what is Kirkuk, and why is it in the news?
What just happened?
“It started,” writes Dexter Filkins in The New Yorker, “in the summer of 2014, when the Islamic State swept out of the Syrian desert and captured a huge swath of northern and western Iraq, rolling over the Iraqi Army in the process.” In the following days, ISIS tried to penetrate Iraq’s Kurdish region, but was turned back by Kurdistan’s regional army, the peshmerga – “those who face death” in the Kurdish language, who then took up the broader fight and became “the most effective fighters against ISIS, often earning the praise of American commanders,” according to Filkins, and it was this military campaign that “galvanized the Kurds’ determination to go forward with their plans for independence.”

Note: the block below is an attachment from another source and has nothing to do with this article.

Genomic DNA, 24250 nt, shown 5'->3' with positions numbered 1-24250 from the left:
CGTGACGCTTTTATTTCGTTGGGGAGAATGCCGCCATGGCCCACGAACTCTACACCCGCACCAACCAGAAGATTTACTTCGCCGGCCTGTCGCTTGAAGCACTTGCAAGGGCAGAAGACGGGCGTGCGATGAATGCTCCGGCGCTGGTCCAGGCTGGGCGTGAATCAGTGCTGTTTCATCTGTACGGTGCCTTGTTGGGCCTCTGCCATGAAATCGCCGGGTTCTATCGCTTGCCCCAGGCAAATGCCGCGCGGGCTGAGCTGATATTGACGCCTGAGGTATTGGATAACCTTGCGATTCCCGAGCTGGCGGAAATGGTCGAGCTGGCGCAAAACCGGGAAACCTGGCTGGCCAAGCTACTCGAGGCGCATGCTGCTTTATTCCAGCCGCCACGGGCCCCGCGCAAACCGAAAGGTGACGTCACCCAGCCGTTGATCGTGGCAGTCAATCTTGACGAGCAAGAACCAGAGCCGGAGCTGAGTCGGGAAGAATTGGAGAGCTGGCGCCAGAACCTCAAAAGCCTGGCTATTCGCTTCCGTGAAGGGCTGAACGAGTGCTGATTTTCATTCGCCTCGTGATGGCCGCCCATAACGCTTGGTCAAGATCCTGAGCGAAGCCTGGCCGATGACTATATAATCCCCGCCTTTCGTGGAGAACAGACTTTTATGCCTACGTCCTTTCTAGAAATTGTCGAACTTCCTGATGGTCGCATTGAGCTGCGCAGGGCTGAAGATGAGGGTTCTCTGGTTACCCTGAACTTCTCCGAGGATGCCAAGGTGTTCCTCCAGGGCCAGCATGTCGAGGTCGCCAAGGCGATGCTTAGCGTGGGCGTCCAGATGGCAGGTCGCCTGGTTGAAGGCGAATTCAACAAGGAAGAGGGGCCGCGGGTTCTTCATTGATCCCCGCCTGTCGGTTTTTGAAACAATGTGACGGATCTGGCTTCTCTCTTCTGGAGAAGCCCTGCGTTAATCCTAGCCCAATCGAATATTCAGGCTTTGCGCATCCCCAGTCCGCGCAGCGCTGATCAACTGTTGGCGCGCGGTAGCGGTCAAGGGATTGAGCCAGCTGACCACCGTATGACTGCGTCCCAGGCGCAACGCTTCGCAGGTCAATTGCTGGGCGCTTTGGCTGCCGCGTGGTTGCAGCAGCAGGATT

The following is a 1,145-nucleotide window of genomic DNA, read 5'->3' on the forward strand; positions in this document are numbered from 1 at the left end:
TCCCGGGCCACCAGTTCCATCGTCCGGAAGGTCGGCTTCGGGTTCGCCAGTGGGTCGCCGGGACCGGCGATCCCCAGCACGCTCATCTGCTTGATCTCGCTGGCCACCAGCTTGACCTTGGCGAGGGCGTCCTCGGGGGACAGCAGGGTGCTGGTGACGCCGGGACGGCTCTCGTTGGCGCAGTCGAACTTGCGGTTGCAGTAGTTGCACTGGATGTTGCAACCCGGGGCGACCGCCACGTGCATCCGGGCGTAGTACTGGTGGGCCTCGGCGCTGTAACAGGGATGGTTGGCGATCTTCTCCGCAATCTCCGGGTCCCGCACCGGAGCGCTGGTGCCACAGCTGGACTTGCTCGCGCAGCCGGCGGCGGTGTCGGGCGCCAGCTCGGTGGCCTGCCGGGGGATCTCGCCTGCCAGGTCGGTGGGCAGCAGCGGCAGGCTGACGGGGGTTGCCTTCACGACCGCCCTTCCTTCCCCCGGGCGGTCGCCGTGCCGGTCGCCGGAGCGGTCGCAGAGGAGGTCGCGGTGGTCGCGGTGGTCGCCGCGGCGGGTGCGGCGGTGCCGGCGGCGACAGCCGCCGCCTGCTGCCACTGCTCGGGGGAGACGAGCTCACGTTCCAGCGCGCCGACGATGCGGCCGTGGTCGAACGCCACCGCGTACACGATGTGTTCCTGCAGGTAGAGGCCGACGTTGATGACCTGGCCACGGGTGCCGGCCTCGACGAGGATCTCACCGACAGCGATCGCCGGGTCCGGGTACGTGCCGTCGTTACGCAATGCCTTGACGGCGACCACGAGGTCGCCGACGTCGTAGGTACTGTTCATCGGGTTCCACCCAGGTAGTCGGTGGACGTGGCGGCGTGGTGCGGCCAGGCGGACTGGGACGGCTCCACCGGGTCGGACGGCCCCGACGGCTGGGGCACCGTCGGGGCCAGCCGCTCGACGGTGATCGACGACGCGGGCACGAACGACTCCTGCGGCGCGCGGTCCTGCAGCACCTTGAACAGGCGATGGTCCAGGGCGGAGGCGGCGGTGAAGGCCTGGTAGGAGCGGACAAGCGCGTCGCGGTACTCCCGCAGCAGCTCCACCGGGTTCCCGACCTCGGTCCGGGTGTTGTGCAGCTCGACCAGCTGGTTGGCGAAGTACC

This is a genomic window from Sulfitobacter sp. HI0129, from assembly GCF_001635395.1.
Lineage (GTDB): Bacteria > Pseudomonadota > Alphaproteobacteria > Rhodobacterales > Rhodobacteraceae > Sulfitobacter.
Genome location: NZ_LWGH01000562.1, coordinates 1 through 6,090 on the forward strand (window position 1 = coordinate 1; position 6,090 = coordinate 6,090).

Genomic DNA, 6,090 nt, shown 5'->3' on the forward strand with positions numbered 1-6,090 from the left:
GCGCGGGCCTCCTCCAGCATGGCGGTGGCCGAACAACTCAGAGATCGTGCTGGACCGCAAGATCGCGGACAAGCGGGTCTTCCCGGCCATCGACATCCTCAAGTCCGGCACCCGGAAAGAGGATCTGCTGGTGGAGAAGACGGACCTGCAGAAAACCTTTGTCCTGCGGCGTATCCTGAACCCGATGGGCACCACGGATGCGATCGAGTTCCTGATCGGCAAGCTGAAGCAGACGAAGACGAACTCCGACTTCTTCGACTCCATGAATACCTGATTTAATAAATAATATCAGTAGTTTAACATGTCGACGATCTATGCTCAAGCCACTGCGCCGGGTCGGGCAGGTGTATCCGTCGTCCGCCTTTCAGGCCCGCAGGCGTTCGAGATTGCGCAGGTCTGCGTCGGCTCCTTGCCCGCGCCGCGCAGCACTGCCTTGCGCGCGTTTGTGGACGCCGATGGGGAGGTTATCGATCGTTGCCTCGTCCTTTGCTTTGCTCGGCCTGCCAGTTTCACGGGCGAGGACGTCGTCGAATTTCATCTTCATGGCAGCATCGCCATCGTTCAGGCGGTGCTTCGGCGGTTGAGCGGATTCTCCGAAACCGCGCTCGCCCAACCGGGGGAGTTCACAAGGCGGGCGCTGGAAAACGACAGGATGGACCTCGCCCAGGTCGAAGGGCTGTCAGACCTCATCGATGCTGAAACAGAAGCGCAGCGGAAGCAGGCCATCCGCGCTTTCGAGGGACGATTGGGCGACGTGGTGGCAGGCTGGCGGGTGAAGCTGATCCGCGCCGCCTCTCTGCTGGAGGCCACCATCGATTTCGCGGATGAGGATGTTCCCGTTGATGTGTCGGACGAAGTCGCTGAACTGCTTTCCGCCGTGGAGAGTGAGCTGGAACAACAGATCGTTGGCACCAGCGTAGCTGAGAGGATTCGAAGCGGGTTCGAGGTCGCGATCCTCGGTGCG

On September 25th, Kurdistan did indeed go ahead and hold a referendum on its independence, despite threats from Iraq, Turkey, and Iran – and despite the US’s unwillingness to back the plan – and when more than 92% of Kurds voted in favor, “those same governments lined up to isolate the Kurds.”
According to Rudaw, a Kurdish media outlet, Iraqi forces, which included “the US-trained Counter Terrorism Service and the Iranian-backed mainly Shi’ite Hashd al-Shaabi” along with Asa’ib Ahl al-Haq, a militia that actually fought against Americans during our most recent Iraq war, began a coordinated attack early Monday morning and entered the city of Kirkuk in the afternoon, quickly lowering the Kurdistan flag and hoisting the Iraqi one in its place. In the hours following the conquest, the peshmerga withdrew from Sinjar, a city northeast of Kirkuk with a population of about 90,000 – and in 2014, the site of an ISIS genocide against the local Yazidi population – and Iraqi forces quickly swept in and took control (with the help of Yazidis, just to complicate the picture). The Iraqis also took control of the oil fields outside of Kirkuk, and allowed people who’d fled during the attack to return to their homes.